Aug. 20, 2014
BLOOMINGTON, Ill.— Illinois Wesleyan University welcomed the Class of 2018 as the newest Titans Aug. 19 during New Student Convocation. With nearly 35 percent of the class students of color or international students and students coming from 22 states and 17 different countries, the Class of 2018 is the most diverse entering class ever at Illinois Wesleyan.
Tony Bankston, dean of admissions, told the students their classmates included: 61 students who had a close family member also attend Illinois Wesleyan; 67 students who are the first in their family to go to college; members of the first women’s lacrosse team at Illinois Wesleyan; a student who was a junior reporter at the 2012 Summer Olympics in London; a first-place champion at a national karate tournament (the only woman in her group); someone who has performed music at both the White House and the Vatican; another who is related to Werner Klemperer, the actor who portrayed Col. Klink on the television series Hogan’s Heroes; and five sets of twins.
New Titans and orientation leaders are sharing their excitement on social media at #TurningTitan14.
Keynote speaker Kathleen Montgomery, associate professor of political science, addressed the new students as the recipient of the 2015 Kemp Foundation Award for Teaching Excellence – the University’s highest teaching honor.
Sharing a story of her teenage daughter scrawling “YOLO” on their dusty family car, Montgomery said she immediately thought of the 1989 film Dead Poets Society after learning YOLO is an acronym for “you only live once.”
In the movie, an English teacher played by the late Robin Williams uses the Latin phrase carpe diem to remind his students that our lives are finite – therefore we must “seize the day.”
Carpe can also be translated as “to use” or “make use of,” Montgomery said. It is in the latter sense that Williams tells his students: “carpe diem – seize the day boys, make your lives extraordinary.”
Invoking another popular comedian, Montgomery noted actor Jack Black has said, “YOLO is just carpe diem for stupid people.”
“Personally, I think this is a complete misinterpretation of both expressions,” Montgomery said. “I’m actually interested in what happens when we pair the expressions.
“You only live once therefore seize the day,” she added. “This is how I want to relate YOLO to the project you are just embarking on now, a liberal arts education.”
Montgomery reminded each student that the sole mission of the next few years would be to become a broader, deeper, more interesting and more interested person.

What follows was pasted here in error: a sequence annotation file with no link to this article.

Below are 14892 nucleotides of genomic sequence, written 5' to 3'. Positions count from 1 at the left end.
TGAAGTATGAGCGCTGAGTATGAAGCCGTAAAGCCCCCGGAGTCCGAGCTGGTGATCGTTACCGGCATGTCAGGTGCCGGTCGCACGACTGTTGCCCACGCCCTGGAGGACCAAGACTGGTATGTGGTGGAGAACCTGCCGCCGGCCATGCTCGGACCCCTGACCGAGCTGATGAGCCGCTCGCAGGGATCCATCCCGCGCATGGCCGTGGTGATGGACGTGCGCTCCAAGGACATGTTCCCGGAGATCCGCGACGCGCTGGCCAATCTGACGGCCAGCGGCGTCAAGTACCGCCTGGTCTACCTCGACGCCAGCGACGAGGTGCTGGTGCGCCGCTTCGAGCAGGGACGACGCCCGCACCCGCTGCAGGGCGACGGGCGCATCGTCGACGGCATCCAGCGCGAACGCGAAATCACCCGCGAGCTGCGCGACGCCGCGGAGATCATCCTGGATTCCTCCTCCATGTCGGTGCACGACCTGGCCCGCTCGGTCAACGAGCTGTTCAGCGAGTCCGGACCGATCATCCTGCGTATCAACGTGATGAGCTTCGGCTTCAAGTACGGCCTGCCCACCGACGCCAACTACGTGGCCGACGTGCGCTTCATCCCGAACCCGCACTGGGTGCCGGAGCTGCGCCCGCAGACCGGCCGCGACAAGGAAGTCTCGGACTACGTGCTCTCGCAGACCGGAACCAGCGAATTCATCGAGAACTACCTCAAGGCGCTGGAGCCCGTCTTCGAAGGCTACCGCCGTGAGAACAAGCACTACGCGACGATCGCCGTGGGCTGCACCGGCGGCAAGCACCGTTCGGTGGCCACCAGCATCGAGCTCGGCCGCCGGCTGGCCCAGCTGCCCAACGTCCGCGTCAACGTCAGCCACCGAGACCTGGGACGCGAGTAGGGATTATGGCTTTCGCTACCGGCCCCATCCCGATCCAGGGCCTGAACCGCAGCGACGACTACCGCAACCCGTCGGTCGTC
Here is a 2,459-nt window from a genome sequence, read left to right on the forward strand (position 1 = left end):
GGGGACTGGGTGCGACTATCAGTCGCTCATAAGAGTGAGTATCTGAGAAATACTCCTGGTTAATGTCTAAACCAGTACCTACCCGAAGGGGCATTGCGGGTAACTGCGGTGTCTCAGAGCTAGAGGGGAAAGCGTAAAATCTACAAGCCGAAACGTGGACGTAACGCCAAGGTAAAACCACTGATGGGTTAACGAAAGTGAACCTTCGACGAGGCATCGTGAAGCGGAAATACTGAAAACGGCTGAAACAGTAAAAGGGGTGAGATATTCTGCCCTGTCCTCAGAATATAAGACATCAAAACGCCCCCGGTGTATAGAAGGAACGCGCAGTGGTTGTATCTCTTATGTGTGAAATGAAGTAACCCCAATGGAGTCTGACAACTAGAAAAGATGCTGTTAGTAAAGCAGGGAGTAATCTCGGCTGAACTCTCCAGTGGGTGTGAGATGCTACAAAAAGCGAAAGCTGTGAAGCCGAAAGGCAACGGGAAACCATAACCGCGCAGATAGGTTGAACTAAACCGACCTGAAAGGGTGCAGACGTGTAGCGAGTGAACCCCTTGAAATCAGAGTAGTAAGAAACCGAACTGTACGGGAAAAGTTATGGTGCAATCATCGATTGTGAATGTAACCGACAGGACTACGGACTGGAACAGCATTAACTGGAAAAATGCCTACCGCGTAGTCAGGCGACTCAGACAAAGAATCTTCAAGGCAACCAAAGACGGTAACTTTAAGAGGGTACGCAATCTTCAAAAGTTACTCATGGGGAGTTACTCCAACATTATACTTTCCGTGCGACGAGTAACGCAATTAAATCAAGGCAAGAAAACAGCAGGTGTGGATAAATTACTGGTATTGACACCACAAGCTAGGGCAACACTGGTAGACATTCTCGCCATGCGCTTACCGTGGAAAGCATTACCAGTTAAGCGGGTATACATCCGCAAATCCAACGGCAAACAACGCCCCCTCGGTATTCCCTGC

“This is probably the last time in your life where everyone around you will be dedicated to your development,” said Montgomery. “After graduation, in grad school, law school, med school or that first job, it will be a time for proving, a time for pouring out what you’ve learned. This is a time for filling up.”
Seize the liberal arts education that is right in front of you, Montgomery advised, and don’t get so mired in anxiety about what happens after this.
“We often get so caught up in what comes next that we forget to explore and enjoy what’s right in front of us,” she said. Recognizing the pressure that students feel to select a marketable major with job prospects that seem practical, and the anxiety they and their parents exhibit toward a job market that often looks increasingly precarious, Montgomery advised students that, yes, they should check out internship possibilities at the Hart Career Center.
“Part of seizing your liberal arts education is filling your life with experiences, doing things,” she said. “But here’s a secret: practical will find you.”
Montgomery reminded the students Illinois Wesleyan is promoted as a place to pursue their passions, but it might be equally accurate to say the University is a place to find their passions and purpose.
“The only equipment you really need is an open mind and a willingness to engage,” she said. “If you invest in becoming a broadly educated and interesting person, there may be very practical dividends.”
She told the story of one of her former students who did a class research project on Estonia. The student wasn’t a political science major; he was taking Montgomery’s course to fulfill a general education credit. During his senior year he interviewed with a financial management company in Chicago, where, it turns out, the interviewer’s wife was Estonian.
“They ended up having a great conversation about Estonia,” she said. “I’m not saying that knowledge of Estonia got him the job. I’m just saying it never hurts to have a well-stocked cupboard.”
President Richard F. Wilson told the students the president is responsible for two traditions at New Student Convocation. One is formally matriculating the new Titans as members of the Illinois Wesleyan student body, but the other is more light-hearted. Wilson led students through their first recitation of the University’s motto, “Scientia et Sapientia” (which roughly translates to “knowledge and wisdom”).
“We hope you will accumulate the former and convey the latter,” said Wilson. “You should do more with your time here than simply acquire facts and information. Learn how to use that new knowledge wisely for the benefit of others. If you are successful, you will find that your life will be transformed, and your time here will be more meaningful than you have ever imagined.”